“For I say to you, that unless your righteousness exceeds the righteousness of the scribes and Pharisees, you will by no means enter the kingdom of heaven.” Matthew 5:20

This statement must have been quite a shock to the ears of our Lord’s audience. The idea that anyone could hope to live with a righteousness that exceeds (shall abound still more than) that of the scribes and Pharisees must have been totally foreign to them. With all the codified rules, endless minutiae, hair-splitting and pomp, what average Joe could possibly outdo the religious elite? Our Lord was talking about the poverty of self-righteousness.

Self-righteousness is an ugly thing. It is ugly to God because it is a display of spiritual ignorance. Paul addresses the problem of religious self-righteousness in Romans 10:1ff, “They have a zeal for God, but not according to knowledge. For they being ignorant of God’s righteousness, and seeking to establish their own righteousness, have not submitted to the righteousness of God. For Christ is the end of the law for righteousness to everyone who believes.”

Self-righteousness is also ugly to men who highly value authenticity. Self-righteousness may be defined as righteous, moral, or proper in one’s own opinion, emphasizing the letter but not the spirit of religious law, sanctimonious; pretending to be highly moral without actually being so. Self-righteousness is bedfellow to self-justification. It is particularly dangerous when the self-righteous man is blinded to his own spiritual poverty and thinks that by being self-righteous he has earned approval of God (John 9:41, 2 Corinthians 10:12).

Self-righteousness is not the meaning of the biblical command that all men are called to live holy and godly lives. There is no doubt that God sets standards of behavior for men that are moral, just, and proper. It is the height of folly for Christians to stop behaving rightly for fear of being accused of self-righteousness. In fact, all who seek to live godly will run afoul of someone else’s derisive remarks because godly actions will be misunderstood as “holier than thou” or misinterpreted as a condemnation of the other guy’s own sense of license and entitlement. Job is a fine example of such false accusations.

It is healthy for every believer to regularly test his motives to see if there is latent self-righteousness hidden away in the heart. Solomon roundly denounces insensate self-righteousness in all its forms. Proverbs 12:15 states, “The way of a fool is right in his own eyes, but he who heeds counsel is wise.” Proverbs 16:2f reads, “All the ways of a man are pure in his own eyes, but the LORD weighs the spirits. Commit your works to the LORD, and your thoughts will be established.” Proverbs 20:6ff declare, “Most men will proclaim each his own goodness, but who can find a faithful [trustworthy] man? The righteous man walks in his integrity; his children are blessed after him…Who can say, ‘I have made my heart clean, I am pure from my sin’?” Finally, in Proverbs 21:2 Solomon writes, “Every way of a man is right in his own eyes, but the LORD weighs the hearts.”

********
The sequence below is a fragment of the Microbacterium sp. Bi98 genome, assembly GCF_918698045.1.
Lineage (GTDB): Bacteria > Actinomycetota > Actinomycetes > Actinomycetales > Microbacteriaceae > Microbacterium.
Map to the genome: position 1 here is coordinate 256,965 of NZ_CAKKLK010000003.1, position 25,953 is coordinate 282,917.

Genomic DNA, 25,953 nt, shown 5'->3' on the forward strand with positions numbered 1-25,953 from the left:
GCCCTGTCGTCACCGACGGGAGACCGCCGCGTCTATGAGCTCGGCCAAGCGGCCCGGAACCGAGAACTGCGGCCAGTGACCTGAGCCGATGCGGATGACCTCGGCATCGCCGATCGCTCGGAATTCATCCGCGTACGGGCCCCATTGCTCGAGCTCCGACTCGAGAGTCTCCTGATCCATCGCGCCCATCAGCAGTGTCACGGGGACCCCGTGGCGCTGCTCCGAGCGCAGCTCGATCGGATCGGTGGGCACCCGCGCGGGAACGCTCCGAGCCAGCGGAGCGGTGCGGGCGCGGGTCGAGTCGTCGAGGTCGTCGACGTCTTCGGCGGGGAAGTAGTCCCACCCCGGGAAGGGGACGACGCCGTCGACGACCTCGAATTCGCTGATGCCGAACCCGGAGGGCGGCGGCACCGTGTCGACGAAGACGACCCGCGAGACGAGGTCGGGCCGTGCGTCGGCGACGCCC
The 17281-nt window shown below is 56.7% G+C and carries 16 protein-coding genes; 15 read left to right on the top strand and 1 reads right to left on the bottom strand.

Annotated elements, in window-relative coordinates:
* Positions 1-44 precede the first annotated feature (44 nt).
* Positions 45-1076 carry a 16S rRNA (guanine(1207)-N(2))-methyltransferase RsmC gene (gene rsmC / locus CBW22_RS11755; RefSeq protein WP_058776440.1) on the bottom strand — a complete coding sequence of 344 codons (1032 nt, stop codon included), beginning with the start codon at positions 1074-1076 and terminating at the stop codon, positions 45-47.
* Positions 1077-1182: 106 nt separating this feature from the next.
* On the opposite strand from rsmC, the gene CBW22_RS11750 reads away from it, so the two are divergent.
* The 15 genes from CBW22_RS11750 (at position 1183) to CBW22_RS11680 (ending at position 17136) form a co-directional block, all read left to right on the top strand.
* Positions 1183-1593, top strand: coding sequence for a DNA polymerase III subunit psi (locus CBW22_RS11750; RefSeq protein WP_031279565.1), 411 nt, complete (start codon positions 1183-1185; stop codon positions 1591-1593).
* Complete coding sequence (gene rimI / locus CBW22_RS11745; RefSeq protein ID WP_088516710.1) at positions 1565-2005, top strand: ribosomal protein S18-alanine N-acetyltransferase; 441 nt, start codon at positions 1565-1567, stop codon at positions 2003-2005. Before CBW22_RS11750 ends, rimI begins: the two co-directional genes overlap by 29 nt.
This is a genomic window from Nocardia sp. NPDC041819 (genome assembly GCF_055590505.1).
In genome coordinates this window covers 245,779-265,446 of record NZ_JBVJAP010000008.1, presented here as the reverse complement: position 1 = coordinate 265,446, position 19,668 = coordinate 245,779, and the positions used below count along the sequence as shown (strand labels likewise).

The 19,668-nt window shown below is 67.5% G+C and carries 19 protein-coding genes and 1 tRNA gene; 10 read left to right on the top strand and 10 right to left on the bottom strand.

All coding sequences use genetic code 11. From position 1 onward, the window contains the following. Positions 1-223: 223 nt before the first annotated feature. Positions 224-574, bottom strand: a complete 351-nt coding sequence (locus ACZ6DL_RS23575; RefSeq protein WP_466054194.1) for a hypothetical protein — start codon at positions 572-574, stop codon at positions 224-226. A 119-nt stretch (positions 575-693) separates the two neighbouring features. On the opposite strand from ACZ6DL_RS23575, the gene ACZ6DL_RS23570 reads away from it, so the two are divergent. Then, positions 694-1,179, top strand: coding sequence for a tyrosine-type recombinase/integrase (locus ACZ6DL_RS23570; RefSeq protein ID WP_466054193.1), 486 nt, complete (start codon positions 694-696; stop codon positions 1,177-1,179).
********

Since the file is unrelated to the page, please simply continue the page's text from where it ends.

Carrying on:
How can a believer guard himself from self-righteousness? First, practice daily self-emptying of all spiritual pride. Examine your heart and see if you have any dependence upon self-righteousness. Isaiah 64:6 reads, “But we are all like an unclean thing, and all our righteousnesses are like filthy rags; we all fade as a leaf, and our iniquities, like the wind, have taken us away.” Psalm 130:3f says, “If You, LORD, should mark iniquities, O Lord, who could stand? But there is forgiveness with You, that You may be feared.”

Second, own the fact that your righteousness is borrowed, not of your own making. This is key to defeating self-righteousness. It is also key to maintaining the right attitude when false accusations and misunderstanding are thrown your way. In Revelation 3:17f, our Lord challenged the lukewarm Christians of Laodicea with these words, “Because you say, ‘I am rich, have become wealthy, and have need of nothing’—and do not know that you are wretched, miserable, poor, blind, and naked—I counsel you to buy from Me gold refined in the fire, that you may be rich; and white garments, that you may be clothed, that the shame of your nakedness may not be revealed; and anoint your eyes with eye salve, that you may see.” In their poverty all they had to buy with was giving themselves fully to Him. May that be your daily commitment!

Finally, make certain every righteous act of obedience is motivated out of inward, vital, and spiritual life rather than merely external, lifeless, and fleshly form. Several verses propound this thought. Romans 2:28f says, “For he is not a Jew who is one outwardly, nor is circumcision that which is outward in the flesh; but he is a Jew who is one inwardly; and circumcision is that of the heart, in the Spirit, not in the letter; whose praise is not from men but from God (Philippians 3:3).”

Righteousness that exceeds the pharisaical is what our God desires. Isaiah 57:15 declares, “For thus says the High and Lofty One who inhabits eternity, whose name is Holy: I dwell in the high and holy place, with him who has a contrite and humble spirit, to revive the spirit of the humble, and to revive the heart of the contrite ones (Luke 10:25ff, 16:15, 18:9 and Isaiah 66:2).” Clothe yourself in the righteousness of God and faithfully serve Him (Isaiah 61:10). Trust and obey.